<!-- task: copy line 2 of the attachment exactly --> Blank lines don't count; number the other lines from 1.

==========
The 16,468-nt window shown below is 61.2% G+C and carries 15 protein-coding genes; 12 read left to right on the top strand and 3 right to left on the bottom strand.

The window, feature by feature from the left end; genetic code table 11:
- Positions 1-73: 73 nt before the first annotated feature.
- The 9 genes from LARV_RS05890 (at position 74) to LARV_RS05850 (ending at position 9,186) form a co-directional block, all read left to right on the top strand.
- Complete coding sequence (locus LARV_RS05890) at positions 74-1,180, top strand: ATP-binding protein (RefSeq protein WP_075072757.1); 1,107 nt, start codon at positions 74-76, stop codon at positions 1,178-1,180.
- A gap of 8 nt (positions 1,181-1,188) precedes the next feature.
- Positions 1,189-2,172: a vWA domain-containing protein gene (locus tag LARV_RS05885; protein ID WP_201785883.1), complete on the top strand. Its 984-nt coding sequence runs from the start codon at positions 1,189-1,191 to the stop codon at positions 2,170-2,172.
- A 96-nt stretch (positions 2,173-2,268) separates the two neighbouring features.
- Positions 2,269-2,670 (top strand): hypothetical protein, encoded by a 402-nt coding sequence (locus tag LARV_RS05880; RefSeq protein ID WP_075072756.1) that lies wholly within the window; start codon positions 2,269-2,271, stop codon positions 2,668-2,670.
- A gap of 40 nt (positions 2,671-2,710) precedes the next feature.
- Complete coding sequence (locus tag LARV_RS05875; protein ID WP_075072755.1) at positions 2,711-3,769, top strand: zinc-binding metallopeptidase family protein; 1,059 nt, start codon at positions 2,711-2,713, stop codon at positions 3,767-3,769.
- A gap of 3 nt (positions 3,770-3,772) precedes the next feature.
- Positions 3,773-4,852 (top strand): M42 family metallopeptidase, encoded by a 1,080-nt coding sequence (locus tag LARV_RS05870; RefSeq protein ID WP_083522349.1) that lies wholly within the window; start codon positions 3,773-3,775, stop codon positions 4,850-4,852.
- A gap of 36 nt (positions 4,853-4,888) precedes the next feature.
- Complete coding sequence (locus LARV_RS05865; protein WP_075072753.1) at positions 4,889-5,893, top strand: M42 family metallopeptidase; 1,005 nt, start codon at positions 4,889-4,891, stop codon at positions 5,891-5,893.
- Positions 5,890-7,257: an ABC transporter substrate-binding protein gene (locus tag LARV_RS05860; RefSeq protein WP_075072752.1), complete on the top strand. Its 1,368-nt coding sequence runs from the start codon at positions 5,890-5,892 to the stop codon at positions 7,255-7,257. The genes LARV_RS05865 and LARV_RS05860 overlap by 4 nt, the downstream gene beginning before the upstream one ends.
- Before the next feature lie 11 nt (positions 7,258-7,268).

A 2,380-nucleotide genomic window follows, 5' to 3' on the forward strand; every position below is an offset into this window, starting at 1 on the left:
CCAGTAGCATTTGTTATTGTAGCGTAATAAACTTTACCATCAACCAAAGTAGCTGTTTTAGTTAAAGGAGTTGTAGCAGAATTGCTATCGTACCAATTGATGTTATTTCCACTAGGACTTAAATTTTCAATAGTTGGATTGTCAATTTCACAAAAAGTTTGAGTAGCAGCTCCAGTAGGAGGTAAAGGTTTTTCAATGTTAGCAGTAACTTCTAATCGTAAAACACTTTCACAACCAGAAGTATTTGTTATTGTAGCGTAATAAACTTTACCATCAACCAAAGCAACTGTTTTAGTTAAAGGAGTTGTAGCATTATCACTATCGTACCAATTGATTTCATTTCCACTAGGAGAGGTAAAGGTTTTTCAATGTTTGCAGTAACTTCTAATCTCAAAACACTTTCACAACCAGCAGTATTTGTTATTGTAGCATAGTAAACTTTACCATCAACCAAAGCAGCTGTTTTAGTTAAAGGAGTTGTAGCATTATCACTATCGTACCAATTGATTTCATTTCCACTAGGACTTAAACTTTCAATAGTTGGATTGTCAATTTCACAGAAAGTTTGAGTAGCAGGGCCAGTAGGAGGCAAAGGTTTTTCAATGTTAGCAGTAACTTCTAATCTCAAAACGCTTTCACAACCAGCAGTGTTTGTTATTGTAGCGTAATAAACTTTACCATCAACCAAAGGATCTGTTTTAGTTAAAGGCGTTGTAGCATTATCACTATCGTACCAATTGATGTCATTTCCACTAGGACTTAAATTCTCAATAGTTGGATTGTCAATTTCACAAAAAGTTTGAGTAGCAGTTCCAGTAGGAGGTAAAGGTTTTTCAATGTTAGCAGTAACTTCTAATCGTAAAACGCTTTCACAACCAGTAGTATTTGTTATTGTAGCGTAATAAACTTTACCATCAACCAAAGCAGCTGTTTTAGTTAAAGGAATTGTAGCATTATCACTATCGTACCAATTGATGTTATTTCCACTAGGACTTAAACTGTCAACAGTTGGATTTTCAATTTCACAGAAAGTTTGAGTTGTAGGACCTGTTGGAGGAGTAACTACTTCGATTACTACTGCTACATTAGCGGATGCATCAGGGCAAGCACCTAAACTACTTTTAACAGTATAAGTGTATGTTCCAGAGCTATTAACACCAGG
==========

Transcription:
The window, feature by feature from the left end; genetic code table 11: